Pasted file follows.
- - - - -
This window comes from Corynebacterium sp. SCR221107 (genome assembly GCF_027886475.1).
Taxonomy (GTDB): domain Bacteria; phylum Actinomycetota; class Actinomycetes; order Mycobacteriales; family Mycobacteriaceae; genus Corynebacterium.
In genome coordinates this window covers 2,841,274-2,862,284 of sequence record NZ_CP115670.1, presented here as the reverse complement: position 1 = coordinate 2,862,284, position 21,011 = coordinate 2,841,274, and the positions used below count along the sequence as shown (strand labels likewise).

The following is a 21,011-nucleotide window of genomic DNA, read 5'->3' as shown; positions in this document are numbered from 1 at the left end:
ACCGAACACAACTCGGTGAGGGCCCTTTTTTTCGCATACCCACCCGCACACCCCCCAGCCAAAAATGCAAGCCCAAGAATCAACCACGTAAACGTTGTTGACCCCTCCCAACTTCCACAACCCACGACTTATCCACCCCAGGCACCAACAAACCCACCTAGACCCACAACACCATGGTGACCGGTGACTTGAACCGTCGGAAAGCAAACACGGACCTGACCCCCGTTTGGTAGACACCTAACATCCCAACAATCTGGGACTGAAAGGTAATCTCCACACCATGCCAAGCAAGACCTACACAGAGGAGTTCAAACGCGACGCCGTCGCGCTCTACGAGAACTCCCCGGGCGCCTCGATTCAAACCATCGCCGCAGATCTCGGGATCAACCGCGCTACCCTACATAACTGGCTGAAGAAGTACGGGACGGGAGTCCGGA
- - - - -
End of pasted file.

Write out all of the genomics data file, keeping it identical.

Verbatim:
This window comes from Corynebacterium sp. SCR221107 (genome assembly GCF_027886475.1).
Taxonomy (GTDB): domain Bacteria; phylum Actinomycetota; class Actinomycetes; order Mycobacteriales; family Mycobacteriaceae; genus Corynebacterium.
In genome coordinates this window covers 2,841,274-2,862,284 of sequence record NZ_CP115670.1, presented here as the reverse complement: position 1 = coordinate 2,862,284, position 21,011 = coordinate 2,841,274, and the positions used below count along the sequence as shown (strand labels likewise).

The following is a 21,011-nucleotide window of genomic DNA, read 5'->3' as shown; positions in this document are numbered from 1 at the left end:
ACCGAACACAACTCGGTGAGGGCCCTTTTTTTCGCATACCCACCCGCACACCCCCCAGCCAAAAATGCAAGCCCAAGAATCAACCACGTAAACGTTGTTGACCCCTCCCAACTTCCACAACCCACGACTTATCCACCCCAGGCACCAACAAACCCACCTAGACCCACAACACCATGGTGACCGGTGACTTGAACCGTCGGAAAGCAAACACGGACCTGACCCCCGTTTGGTAGACACCTAACATCCCAACAATCTGGGACTGAAAGGTAATCTCCACACCATGCCAAGCAAGACCTACACAGAGGAGTTCAAACGCGACGCCGTCGCGCTCTACGAGAACTCCCCGGGCGCCTCGATTCAAACCATCGCCGCAGATCTCGGGATCAACCGCGCTACCCTACATAACTGGCTGAAGAAGTACGGGACGGGAGTCCGGA